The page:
Cardiff City chairman Peter Ridsdale is holding meetings over the financial implications of the deferment of the court case with creditors Langston.
Ridsdale faces an uncertain period of financial juggling
The hearing over Langston's £24m claim was due to be held on Monday, but is now set to be put back to the new year.
Ridsdale says that this "worst possible outcome" makes the financial pressures on the club "more acute".
However, Langston's lawyers claim the delay is due to Cardiff "not presenting its evidence in a timely manner".
Cardiff City had blamed Langston for the postponement of the court date.
But a statement received by BBC Sport Wales on Friday evening from lawyers acting on behalf of Langston refuted the club's version of events.
It read: "The true position is that Cardiff City Football Club failed to serve its evidence in accordance with... the court rules.
"It is a consequence of the club's failures that have led to the summary judgment hearing being deferred to another date.
"The club could have ensured that there was no reason for the summary judgment to be deferred but, for whatever reason, was not in a position to make sure that it presented its evidence in a timely manner which complied with the rules of the court.
"It failed to do what it should have done.
"Langston remains confident that it will successfully recover the monies that are due to it."
Hope had been raised of a peace meeting with Langston next week.
The Switzerland-based firm, Cardiff's biggest creditor, wants the debt repaid now, but Bluebirds officials insist the sum is not due until 2016.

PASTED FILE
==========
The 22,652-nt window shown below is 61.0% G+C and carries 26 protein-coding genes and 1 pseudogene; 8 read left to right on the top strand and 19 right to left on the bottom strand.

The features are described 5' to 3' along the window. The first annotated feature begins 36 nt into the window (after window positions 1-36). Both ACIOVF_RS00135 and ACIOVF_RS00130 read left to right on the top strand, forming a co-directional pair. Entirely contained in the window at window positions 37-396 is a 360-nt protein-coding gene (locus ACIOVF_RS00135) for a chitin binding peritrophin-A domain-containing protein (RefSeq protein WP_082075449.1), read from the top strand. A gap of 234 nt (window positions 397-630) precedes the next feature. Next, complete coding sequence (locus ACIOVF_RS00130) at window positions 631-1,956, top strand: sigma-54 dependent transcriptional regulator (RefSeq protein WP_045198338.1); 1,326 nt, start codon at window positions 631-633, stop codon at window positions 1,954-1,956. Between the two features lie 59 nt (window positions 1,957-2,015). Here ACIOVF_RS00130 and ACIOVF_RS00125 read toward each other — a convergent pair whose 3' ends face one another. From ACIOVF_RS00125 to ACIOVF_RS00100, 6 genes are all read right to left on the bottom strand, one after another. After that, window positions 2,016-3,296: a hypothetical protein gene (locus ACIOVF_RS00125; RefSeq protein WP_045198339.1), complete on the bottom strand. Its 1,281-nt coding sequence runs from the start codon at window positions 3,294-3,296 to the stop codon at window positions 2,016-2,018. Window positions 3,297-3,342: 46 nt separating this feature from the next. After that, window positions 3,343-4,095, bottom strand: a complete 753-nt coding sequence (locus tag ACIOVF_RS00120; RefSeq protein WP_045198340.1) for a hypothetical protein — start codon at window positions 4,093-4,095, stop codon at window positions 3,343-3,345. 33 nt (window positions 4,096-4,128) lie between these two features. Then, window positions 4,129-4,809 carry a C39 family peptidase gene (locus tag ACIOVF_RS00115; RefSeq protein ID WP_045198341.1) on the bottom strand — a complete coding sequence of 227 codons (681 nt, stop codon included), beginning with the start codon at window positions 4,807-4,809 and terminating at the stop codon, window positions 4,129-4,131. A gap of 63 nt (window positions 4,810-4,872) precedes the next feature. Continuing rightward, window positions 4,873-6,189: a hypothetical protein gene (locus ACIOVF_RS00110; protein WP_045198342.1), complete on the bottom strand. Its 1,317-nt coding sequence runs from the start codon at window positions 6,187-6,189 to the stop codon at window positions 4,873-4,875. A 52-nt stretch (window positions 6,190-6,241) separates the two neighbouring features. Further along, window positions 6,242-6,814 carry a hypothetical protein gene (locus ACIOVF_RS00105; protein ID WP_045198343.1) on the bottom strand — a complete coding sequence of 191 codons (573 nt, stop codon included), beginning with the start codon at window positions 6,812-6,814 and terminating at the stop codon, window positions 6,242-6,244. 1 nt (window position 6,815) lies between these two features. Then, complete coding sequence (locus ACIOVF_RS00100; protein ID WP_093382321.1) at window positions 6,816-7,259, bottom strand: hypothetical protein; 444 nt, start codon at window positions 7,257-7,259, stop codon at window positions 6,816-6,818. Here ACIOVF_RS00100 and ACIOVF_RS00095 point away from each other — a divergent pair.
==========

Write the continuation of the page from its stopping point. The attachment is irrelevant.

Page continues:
In an open letter to fans on the club's website, Ridsdale said he hoped the delay would lead to "meaningful discussions" with representatives of Langston.
"We feel that shows how robust our defence is," Ridsdale told BBC Sport Wales. "But our legal advice was that if we did not grant the deferment but the judge agreed to it we may have had to pay costs.
If there aren't enough funds released by the banks between now and the court case, we've got a problem
"The delay is the worst outcome. We were very confident of winning the case, but even if we had lost there would have been a certainty to it, now it just drags on.
"Financial pressures have become more acute and I am speaking to the banks because we need money.
"The investment money that has been agreed is being held in accounts that are deliberately not being released to the club because if things go wrong we don't want to be accused of illegally taking money from one group company to another.
"Could we go into administration? Well, if there aren't enough funds released by the banks between now and the court case, we've got a problem, and if we lose we would definitely be in administration.
"I have to sit down with the banks, look at the cash flow, and at all areas of fund raising to get us through.
"I've worked hard to build up the squad and don't want to sell players, but if that is the only option it will be considered."
With Cardiff hovering just above the Championship relegation zone, entering administration would probably condemn the club to a drop into League One.
Under Football League rules any club entering administration is automatically deducted 10 league points.
"The club's Championship status would be determined by the amount of points we collect come the end of the season, minus 10," Ridsdale added.
The chairman planned to meet with banks, shareholders and Cardiff Council on Friday.